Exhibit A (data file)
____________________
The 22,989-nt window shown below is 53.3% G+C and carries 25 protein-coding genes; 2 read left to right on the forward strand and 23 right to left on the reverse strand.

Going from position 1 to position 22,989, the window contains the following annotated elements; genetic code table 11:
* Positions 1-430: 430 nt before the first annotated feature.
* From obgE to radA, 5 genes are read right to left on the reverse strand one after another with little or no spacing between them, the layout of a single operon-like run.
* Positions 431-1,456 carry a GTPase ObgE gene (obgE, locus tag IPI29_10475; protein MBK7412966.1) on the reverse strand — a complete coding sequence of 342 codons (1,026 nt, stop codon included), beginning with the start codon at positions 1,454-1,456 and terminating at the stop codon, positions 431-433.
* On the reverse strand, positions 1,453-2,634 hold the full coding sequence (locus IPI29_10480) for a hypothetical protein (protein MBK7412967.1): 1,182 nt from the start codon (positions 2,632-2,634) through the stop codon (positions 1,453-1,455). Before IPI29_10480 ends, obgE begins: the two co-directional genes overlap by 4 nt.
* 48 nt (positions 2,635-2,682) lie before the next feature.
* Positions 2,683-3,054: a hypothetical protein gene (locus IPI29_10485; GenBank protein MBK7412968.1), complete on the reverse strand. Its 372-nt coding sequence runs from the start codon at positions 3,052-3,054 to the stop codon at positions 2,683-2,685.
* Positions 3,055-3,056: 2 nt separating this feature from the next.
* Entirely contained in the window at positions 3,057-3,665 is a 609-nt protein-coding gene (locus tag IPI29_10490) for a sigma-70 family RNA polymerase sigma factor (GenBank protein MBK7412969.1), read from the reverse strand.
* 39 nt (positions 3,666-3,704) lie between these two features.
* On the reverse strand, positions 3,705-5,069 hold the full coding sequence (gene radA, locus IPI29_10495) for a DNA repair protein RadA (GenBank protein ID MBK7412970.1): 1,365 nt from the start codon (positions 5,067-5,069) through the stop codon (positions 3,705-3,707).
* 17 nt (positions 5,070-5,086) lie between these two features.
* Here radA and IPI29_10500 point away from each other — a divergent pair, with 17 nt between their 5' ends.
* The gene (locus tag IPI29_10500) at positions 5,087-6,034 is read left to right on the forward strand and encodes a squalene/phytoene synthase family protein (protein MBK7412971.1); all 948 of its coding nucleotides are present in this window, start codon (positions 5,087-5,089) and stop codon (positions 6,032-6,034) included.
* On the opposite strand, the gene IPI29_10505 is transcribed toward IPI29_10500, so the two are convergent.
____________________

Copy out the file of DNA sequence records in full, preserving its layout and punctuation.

The 22,989-nt window shown below is 53.3% G+C and carries 25 protein-coding genes; 2 read left to right on the forward strand and 23 right to left on the reverse strand.

Going from position 1 to position 22,989, the window contains the following annotated elements; genetic code table 11:
* Positions 1-430: 430 nt before the first annotated feature.
* From obgE to radA, 5 genes are read right to left on the reverse strand one after another with little or no spacing between them, the layout of a single operon-like run.
* Positions 431-1,456 carry a GTPase ObgE gene (obgE, locus tag IPI29_10475; protein MBK7412966.1) on the reverse strand — a complete coding sequence of 342 codons (1,026 nt, stop codon included), beginning with the start codon at positions 1,454-1,456 and terminating at the stop codon, positions 431-433.
* On the reverse strand, positions 1,453-2,634 hold the full coding sequence (locus IPI29_10480) for a hypothetical protein (protein MBK7412967.1): 1,182 nt from the start codon (positions 2,632-2,634) through the stop codon (positions 1,453-1,455). Before IPI29_10480 ends, obgE begins: the two co-directional genes overlap by 4 nt.
* 48 nt (positions 2,635-2,682) lie before the next feature.
* Positions 2,683-3,054: a hypothetical protein gene (locus IPI29_10485; GenBank protein MBK7412968.1), complete on the reverse strand. Its 372-nt coding sequence runs from the start codon at positions 3,052-3,054 to the stop codon at positions 2,683-2,685.
* Positions 3,055-3,056: 2 nt separating this feature from the next.
* Entirely contained in the window at positions 3,057-3,665 is a 609-nt protein-coding gene (locus tag IPI29_10490) for a sigma-70 family RNA polymerase sigma factor (GenBank protein MBK7412969.1), read from the reverse strand.
* 39 nt (positions 3,666-3,704) lie between these two features.
* On the reverse strand, positions 3,705-5,069 hold the full coding sequence (gene radA, locus IPI29_10495) for a DNA repair protein RadA (GenBank protein ID MBK7412970.1): 1,365 nt from the start codon (positions 5,067-5,069) through the stop codon (positions 3,705-3,707).
* 17 nt (positions 5,070-5,086) lie between these two features.
* Here radA and IPI29_10500 point away from each other — a divergent pair, with 17 nt between their 5' ends.
* The gene (locus tag IPI29_10500) at positions 5,087-6,034 is read left to right on the forward strand and encodes a squalene/phytoene synthase family protein (protein MBK7412971.1); all 948 of its coding nucleotides are present in this window, start codon (positions 5,087-5,089) and stop codon (positions 6,032-6,034) included.
* On the opposite strand, the gene IPI29_10505 is transcribed toward IPI29_10500, so the two are convergent.